How a northern Chinese became East African

Every year thousands of Africans go to China to shop. Their purchases mount up and it takes containers to bring the goods back home. After spending his formative years in East Africa, David Li found a way to make a business out of facilitating this trade.

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Linking Africa with China through trade 4:53

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“Let me find out what the price is,” David Li says to his African customer, holding a pair of leather shoes, and goes to speak to the Chinese shopowner.

The scene is Yiwu Commodity Market, one of the largest export bases in China. 75,000 shops give the 210,000 daily visitors 1.8 million different commodities to choose from. Basically, anything you’d ever need. Dubbed "the world’s largest small commodities wholesale market" by the United Nations, exporting a mind-boggling 570,000 containers of goods every year, this is David Li’s home turf.

“This is what we do. We take the clients to here and when they find something they like, we help them find the cost, we help them with the negotiations and when they have completed the purchase, we help them put the goods in a container and ship it back to Africa,” David Li explains.

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A supermarket far from home

Every year thousands of Africans go to China to shop. They purchase so much that it takes containers to bring the goods back home, and fellow Africans have set up shops in China to help facilitate the trade.

In 2013, David Li became customer of Maersk Line and he has since shipped over 1,600 containers, growing the business at a rate of 20-30% every year in those four years.

Making trade easier

Originally from Shenyang in northern China, David Li travelled to Kenya in 2001 to help his sister who had started a business. Here, he became invaluable as an interpreter and fixer. Also, he thrived on the cultural exchange, eventually deciding to make a business out of helping his African friends prosper.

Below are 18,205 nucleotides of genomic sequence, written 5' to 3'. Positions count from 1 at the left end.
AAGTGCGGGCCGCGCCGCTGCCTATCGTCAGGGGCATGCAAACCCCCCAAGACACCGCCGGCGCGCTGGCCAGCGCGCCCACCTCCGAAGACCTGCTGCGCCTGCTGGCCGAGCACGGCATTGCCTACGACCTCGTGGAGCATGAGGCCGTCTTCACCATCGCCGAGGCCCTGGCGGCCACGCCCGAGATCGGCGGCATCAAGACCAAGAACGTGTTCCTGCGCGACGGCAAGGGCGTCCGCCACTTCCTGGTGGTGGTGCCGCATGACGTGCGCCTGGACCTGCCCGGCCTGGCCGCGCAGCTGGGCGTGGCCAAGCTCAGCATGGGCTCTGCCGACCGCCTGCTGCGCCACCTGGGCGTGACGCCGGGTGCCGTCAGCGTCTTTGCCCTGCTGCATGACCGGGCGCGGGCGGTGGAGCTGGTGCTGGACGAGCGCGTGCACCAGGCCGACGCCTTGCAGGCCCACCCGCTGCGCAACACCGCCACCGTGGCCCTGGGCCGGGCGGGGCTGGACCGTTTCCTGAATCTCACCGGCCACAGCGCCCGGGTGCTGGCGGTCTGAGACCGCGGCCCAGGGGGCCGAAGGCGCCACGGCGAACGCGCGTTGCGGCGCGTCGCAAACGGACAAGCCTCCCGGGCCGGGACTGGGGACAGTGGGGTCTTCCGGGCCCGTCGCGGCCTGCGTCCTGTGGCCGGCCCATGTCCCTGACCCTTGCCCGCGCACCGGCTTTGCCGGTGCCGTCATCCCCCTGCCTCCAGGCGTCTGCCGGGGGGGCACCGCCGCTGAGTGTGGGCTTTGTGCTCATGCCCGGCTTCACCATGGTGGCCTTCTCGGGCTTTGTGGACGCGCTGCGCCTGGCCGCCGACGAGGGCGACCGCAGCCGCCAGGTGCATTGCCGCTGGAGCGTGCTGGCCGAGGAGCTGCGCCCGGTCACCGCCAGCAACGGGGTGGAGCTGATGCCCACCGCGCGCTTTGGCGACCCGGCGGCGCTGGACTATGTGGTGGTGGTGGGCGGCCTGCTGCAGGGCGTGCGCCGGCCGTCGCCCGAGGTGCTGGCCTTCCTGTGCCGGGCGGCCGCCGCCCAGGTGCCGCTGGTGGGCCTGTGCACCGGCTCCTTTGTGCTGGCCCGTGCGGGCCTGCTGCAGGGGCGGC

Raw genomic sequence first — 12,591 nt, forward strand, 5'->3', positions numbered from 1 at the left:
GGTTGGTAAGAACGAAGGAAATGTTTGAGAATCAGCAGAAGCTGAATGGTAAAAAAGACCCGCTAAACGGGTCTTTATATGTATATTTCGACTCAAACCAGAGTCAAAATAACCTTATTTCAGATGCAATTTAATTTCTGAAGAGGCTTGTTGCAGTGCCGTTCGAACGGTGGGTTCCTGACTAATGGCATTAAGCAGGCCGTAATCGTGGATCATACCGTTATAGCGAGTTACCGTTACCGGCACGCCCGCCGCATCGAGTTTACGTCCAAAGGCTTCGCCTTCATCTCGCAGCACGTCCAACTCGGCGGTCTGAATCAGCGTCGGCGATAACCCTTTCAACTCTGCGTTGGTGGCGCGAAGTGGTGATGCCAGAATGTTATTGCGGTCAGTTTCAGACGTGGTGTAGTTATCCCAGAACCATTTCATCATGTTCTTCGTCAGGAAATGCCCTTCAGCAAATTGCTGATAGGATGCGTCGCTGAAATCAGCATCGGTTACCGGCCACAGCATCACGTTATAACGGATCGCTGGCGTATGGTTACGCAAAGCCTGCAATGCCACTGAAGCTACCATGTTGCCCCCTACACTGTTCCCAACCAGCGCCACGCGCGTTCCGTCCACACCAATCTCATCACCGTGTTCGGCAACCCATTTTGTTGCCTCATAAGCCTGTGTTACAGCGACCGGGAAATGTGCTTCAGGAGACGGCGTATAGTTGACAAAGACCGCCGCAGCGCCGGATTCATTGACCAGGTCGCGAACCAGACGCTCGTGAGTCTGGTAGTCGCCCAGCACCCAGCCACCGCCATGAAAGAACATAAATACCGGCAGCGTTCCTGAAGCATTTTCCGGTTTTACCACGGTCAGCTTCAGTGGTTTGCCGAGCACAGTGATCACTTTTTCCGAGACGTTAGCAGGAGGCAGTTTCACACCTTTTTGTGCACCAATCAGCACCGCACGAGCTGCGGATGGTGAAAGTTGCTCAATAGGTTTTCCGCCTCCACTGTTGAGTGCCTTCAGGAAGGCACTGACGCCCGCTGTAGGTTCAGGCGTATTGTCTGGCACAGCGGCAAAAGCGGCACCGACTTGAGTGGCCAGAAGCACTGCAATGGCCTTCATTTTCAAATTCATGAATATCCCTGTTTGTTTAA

“The four years in East Africa made me understand how challenging a place it can be, and when my friends in Uganda, Kenya and Tanzania began asking where they could get different products in China, I thought I could create an organisation to help them source products in China, to simplify everything for them.”

The company, Yiwu All Ways Import & Export, was set-up in 2005 to do exactly that: help Africans do business in China and export back to their home countries. This means picking up the clients at the airport, taking them to their hotel, to restaurants, and taking them to the market to do business.

Even with the cost of transportation to Africa, the goods bought in China are still less expensive than what is on the shelves of local shops. That is what drives this niche trade.

Connectivity matters

“In the beginning, we only had two or three people employed. But we tried to improve, learning what the clients wanted and tailoring our services around that, and once we got it right, the business began to grow fast. Today, we have more than 100 people with the company in East Africa, in Yiwu and in Guangzhou,” says David Li, emphasising the importance of a reliable shipping partner.

“Maersk Line is the leading shipping company and their systems are very organised. Also, they have all of the capacities at the destination,” he says of the cooperation which is still going strong.